A storm system making its way across the Pacific Northwest Sunday is predicted to bring severe weather, from strong winds and rain to tornadoes across the South.
“Severe thunderstorms thrive on four key ingredients: buoyant air, moisture, strong winds aloft, and a trigger to initiate storm development,” said Anthony Torres, Currently’s Chief Meteorologist. “Tuesday, we will have all four of those ingredients come together, which gives us high confidence that we will see severe thunderstorms develop across the Lower Mississippi River Valley.”
Severe thunderstorms will affect about 30 million people in the American South — including parts of northeastern Texas, northwestern Louisiana, and central and eastern Arkansas — later Tuesday.
“We expect these storms to get going Tuesday afternoon, and then last well into the evening and overnight hours as the storms track eastward,” Torres said.
Nocturnal tornadoes are particularly dangerous as they’re much harder to see and strike when most people are asleep and don’t know to seek a safe location. Also, if peoples’ phones are muted, they won’t know of the impending danger.
The Storm Prediction Center has already placed much of northern Mississippi, northwestern Louisiana, and southeastern Arkansas under a level 4 out of 5, or moderate risk, for severe thunderstorms on Tuesday.
“This is where the greatest overlap of ingredients are expected, and where the greatest confidence severe thunderstorms will happen,” Torres said. “While there is greater uncertainty farther out, the potential for severe thunderstorms extends as far north as Memphis and Nashville, Tennessee, to as far east as Birmingham, Alabama, and all along the Gulf Coast from Houston, Texas to Mobile, Alabama.”
The National Weather Service also warned of wind damage and some hail Tuesday in the Mississippi Valley.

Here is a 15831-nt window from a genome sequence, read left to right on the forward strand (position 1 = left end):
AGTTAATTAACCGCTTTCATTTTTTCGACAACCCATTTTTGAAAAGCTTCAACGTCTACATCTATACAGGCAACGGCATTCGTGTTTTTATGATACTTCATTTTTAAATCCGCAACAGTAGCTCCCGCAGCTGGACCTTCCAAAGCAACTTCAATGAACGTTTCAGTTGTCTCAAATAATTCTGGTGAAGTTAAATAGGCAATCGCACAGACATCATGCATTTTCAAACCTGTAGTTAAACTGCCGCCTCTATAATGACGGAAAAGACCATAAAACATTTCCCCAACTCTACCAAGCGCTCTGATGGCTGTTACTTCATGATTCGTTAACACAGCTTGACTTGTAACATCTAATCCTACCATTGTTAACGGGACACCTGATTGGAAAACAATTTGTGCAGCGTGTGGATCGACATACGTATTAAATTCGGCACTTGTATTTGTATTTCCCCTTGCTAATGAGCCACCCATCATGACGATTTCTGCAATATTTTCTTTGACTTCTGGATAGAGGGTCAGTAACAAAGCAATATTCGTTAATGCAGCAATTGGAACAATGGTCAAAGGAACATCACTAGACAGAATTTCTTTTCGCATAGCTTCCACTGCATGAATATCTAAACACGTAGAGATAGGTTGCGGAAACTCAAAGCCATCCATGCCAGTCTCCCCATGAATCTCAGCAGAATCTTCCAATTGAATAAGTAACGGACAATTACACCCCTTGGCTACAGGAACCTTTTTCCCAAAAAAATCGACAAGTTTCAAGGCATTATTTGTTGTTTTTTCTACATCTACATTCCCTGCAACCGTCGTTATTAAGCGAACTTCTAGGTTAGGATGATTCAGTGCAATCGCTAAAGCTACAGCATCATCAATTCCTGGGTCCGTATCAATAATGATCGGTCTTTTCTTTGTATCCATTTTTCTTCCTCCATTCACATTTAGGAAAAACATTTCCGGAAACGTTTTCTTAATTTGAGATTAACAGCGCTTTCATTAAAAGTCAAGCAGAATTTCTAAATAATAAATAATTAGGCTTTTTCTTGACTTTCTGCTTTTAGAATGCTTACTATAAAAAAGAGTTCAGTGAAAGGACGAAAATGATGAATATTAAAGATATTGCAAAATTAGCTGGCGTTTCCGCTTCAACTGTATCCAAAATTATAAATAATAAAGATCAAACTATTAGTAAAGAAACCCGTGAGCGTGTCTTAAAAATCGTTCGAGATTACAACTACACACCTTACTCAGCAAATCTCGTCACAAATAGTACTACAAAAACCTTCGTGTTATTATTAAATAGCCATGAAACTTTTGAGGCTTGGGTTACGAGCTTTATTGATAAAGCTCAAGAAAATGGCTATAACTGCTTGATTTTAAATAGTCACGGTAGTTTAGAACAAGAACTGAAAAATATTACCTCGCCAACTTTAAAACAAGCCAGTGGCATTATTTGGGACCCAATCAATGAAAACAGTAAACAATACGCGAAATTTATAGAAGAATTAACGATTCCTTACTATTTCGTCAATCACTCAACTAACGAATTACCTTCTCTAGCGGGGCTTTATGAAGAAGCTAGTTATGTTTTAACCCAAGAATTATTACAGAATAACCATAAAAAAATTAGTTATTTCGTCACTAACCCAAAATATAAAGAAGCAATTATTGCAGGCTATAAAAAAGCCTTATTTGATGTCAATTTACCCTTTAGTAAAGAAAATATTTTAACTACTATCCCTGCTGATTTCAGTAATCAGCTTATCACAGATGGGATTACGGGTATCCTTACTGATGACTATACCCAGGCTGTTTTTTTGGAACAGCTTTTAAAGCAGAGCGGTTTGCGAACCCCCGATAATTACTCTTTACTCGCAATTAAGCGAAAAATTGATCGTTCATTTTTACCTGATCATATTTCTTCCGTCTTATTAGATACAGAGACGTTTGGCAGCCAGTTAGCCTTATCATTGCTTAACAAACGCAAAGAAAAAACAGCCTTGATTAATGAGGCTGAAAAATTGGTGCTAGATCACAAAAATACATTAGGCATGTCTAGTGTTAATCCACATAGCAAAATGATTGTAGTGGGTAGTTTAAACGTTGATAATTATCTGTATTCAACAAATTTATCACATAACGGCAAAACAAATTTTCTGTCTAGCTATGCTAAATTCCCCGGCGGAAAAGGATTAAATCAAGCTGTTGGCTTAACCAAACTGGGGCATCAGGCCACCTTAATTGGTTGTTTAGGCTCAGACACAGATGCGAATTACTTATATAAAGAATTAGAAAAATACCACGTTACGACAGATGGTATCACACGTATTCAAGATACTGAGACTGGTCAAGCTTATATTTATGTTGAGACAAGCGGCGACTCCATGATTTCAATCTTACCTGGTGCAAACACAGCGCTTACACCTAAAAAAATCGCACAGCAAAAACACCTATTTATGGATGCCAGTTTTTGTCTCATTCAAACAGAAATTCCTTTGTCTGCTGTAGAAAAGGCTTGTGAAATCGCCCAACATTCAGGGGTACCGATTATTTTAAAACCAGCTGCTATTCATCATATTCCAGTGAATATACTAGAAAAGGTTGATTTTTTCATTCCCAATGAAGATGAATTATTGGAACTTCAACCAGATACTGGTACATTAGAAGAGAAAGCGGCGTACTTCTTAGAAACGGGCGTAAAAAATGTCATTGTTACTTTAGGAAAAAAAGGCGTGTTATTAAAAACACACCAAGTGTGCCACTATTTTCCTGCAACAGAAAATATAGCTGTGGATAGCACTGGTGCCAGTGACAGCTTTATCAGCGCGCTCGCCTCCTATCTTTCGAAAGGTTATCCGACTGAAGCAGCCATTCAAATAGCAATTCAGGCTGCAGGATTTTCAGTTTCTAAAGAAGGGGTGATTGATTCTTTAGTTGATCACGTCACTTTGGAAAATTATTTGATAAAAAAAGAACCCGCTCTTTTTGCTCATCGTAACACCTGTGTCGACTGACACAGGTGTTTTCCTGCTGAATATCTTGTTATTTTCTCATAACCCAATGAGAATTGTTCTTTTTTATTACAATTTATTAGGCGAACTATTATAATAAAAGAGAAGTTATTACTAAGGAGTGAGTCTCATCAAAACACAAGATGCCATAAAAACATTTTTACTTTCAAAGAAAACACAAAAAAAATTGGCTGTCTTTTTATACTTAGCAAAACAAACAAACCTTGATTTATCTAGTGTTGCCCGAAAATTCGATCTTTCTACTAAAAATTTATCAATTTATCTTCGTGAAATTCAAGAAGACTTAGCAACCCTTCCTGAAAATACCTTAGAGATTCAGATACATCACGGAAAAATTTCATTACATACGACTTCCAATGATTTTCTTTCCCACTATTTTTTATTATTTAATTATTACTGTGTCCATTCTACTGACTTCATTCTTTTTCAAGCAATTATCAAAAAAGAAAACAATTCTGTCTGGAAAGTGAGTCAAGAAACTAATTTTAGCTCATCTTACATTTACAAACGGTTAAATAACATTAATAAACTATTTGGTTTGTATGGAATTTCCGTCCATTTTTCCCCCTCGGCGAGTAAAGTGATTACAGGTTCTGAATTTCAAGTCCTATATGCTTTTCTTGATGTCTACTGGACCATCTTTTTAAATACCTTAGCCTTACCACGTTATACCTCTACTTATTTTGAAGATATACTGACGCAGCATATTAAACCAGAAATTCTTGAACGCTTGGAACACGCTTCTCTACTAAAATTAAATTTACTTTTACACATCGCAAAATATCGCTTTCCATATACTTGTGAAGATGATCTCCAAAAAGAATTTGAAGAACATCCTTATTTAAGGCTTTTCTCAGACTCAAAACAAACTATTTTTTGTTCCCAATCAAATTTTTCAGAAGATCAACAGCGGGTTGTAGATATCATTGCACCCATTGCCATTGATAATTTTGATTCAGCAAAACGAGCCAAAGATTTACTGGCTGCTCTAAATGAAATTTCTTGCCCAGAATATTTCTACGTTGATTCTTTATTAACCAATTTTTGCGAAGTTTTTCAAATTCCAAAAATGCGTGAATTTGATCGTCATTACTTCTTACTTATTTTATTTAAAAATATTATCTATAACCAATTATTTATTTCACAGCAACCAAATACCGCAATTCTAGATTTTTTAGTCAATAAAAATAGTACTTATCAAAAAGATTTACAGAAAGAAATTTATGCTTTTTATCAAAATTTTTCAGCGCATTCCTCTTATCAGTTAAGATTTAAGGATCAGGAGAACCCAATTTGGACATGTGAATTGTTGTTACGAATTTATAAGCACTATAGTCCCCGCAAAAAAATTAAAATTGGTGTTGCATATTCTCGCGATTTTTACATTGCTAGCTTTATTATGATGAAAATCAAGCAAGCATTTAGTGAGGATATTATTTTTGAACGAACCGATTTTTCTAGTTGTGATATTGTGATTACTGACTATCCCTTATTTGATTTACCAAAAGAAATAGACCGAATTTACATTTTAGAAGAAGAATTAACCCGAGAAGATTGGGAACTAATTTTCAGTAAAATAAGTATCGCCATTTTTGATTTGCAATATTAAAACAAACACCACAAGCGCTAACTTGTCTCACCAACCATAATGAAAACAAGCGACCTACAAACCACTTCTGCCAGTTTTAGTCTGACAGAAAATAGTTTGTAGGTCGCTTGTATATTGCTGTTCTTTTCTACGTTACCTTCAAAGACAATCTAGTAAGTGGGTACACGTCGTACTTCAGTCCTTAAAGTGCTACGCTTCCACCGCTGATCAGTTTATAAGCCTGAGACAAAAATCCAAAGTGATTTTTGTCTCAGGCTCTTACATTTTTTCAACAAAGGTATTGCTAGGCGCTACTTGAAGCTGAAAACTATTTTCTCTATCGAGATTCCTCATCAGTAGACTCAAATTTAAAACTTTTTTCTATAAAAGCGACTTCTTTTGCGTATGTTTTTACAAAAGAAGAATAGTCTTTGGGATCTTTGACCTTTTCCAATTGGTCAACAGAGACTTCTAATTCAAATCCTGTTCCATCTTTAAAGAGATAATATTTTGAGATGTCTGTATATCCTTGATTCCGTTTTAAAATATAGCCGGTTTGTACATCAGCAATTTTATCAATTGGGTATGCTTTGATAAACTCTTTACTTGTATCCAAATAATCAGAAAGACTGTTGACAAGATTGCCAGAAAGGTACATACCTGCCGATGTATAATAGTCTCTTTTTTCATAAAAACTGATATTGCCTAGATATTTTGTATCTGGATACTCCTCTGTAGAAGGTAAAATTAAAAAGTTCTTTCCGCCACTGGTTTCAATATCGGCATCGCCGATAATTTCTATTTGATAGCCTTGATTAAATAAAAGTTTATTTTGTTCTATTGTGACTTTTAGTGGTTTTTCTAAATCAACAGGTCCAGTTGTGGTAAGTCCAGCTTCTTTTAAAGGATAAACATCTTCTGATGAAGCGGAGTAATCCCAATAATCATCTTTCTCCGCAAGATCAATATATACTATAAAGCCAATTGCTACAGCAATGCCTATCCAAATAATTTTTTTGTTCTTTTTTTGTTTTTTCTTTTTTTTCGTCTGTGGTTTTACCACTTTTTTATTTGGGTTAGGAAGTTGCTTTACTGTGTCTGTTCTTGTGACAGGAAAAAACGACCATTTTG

“A significant severe-weather event appears likely across parts of this region,” the weather service said on Twitter.
This same storm is expected to move across Kansas with snow in the North as it enters the Great Lakes region Wednesday.
“The greatest concern for tomorrow will be watching the development of supercells capable of producing strong (EF2+) tornadoes.” Torres said.
The latest Storm Prediction Center forecast says there is at least a 10 percent chance of these happening within 25 miles anywhere from Memphis, Tennessee down to Jackson, Mississippi.
In the meantime, the best thing you can do if you’re in the affected region is to review your tornado safety plan. If you don’t have one, Ready.gov is a good first step.
“It is absolutely critical that you identify a safe location to head to in the event of a tornado, but also have multiple ways to get weather alerts,” said Torres. “Do not rely just on tornado sirens or your phone. Make sure you have access to local TV/radio, or also even a NOAA Weather Radio. It is very important to ensure that if a tornado is moving towards your area, you have a way of being alerted so that you can take the appropriate actions to protect yourself and your loved ones.”